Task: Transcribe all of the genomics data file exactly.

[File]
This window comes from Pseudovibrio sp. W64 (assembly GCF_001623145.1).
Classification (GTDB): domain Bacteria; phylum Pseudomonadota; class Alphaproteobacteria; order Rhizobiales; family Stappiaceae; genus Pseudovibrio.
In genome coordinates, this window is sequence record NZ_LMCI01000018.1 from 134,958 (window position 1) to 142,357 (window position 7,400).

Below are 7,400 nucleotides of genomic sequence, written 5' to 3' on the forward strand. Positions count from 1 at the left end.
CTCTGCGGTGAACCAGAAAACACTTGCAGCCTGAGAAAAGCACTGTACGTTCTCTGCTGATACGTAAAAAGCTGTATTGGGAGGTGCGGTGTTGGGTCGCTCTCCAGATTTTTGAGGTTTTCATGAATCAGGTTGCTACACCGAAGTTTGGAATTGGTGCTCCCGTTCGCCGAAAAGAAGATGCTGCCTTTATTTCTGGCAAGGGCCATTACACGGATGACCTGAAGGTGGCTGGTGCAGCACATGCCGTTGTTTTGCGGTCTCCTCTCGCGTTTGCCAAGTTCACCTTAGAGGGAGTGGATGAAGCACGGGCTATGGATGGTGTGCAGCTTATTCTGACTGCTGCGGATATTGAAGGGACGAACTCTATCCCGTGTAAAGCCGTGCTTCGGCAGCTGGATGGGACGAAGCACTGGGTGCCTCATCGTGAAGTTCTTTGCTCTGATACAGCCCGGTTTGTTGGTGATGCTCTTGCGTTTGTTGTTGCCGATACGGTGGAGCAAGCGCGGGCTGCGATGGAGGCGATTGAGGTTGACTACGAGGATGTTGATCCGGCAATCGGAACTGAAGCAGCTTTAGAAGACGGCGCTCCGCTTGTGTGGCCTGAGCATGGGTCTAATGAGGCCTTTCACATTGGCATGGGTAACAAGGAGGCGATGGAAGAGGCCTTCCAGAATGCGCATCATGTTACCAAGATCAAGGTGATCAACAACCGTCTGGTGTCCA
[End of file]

This window comes from Pseudovibrio sp. W64 (assembly GCF_001623145.1).
Classification (GTDB): domain Bacteria; phylum Pseudomonadota; class Alphaproteobacteria; order Rhizobiales; family Stappiaceae; genus Pseudovibrio.
In genome coordinates, this window is sequence record NZ_LMCI01000018.1 from 134,958 (window position 1) to 142,357 (window position 7,400).

Below are 7,400 nucleotides of genomic sequence, written 5' to 3' on the forward strand. Positions count from 1 at the left end.
CTCTGCGGTGAACCAGAAAACACTTGCAGCCTGAGAAAAGCACTGTACGTTCTCTGCTGATACGTAAAAAGCTGTATTGGGAGGTGCGGTGTTGGGTCGCTCTCCAGATTTTTGAGGTTTTCATGAATCAGGTTGCTACACCGAAGTTTGGAATTGGTGCTCCCGTTCGCCGAAAAGAAGATGCTGCCTTTATTTCTGGCAAGGGCCATTACACGGATGACCTGAAGGTGGCTGGTGCAGCACATGCCGTTGTTTTGCGGTCTCCTCTCGCGTTTGCCAAGTTCACCTTAGAGGGAGTGGATGAAGCACGGGCTATGGATGGTGTGCAGCTTATTCTGACTGCTGCGGATATTGAAGGGACGAACTCTATCCCGTGTAAAGCCGTGCTTCGGCAGCTGGATGGGACGAAGCACTGGGTGCCTCATCGTGAAGTTCTTTGCTCTGATACAGCCCGGTTTGTTGGTGATGCTCTTGCGTTTGTTGTTGCCGATACGGTGGAGCAAGCGCGGGCTGCGATGGAGGCGATTGAGGTTGACTACGAGGATGTTGATCCGGCAATCGGAACTGAAGCAGCTTTAGAAGACGGCGCTCCGCTTGTGTGGCCTGAGCATGGGTCTAATGAGGCCTTTCACATTGGCATGGGTAACAAGGAGGCGATGGAAGAGGCCTTCCAGAATGCGCATCATGTTACCAAGATCAAGGTGATCAACAACCGTCTGGTGTCCA